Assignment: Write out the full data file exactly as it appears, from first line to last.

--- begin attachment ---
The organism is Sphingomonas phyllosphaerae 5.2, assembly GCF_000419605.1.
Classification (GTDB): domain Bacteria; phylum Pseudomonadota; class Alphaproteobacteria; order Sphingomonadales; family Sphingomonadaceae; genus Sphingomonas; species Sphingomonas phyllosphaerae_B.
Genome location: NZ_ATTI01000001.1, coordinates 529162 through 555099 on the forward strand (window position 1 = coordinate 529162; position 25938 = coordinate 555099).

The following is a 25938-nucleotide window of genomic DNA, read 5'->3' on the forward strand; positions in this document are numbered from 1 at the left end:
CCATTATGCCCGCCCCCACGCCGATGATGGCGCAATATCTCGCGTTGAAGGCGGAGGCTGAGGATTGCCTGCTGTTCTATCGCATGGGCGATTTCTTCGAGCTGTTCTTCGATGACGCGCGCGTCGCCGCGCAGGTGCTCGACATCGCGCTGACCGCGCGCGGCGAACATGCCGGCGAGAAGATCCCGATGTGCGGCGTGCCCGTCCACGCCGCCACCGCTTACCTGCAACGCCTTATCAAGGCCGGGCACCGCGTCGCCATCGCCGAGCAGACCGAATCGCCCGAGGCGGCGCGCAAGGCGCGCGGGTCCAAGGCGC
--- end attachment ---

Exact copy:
The organism is Sphingomonas phyllosphaerae 5.2, assembly GCF_000419605.1.
Classification (GTDB): domain Bacteria; phylum Pseudomonadota; class Alphaproteobacteria; order Sphingomonadales; family Sphingomonadaceae; genus Sphingomonas; species Sphingomonas phyllosphaerae_B.
Genome location: NZ_ATTI01000001.1, coordinates 529162 through 555099 on the forward strand (window position 1 = coordinate 529162; position 25938 = coordinate 555099).

The following is a 25938-nucleotide window of genomic DNA, read 5'->3' on the forward strand; positions in this document are numbered from 1 at the left end:
CCATTATGCCCGCCCCCACGCCGATGATGGCGCAATATCTCGCGTTGAAGGCGGAGGCTGAGGATTGCCTGCTGTTCTATCGCATGGGCGATTTCTTCGAGCTGTTCTTCGATGACGCGCGCGTCGCCGCGCAGGTGCTCGACATCGCGCTGACCGCGCGCGGCGAACATGCCGGCGAGAAGATCCCGATGTGCGGCGTGCCCGTCCACGCCGCCACCGCTTACCTGCAACGCCTTATCAAGGCCGGGCACCGCGTCGCCATCGCCGAGCAGACCGAATCGCCCGAGGCGGCGCGCAAGGCGCGCGGGTCCAAGGCGC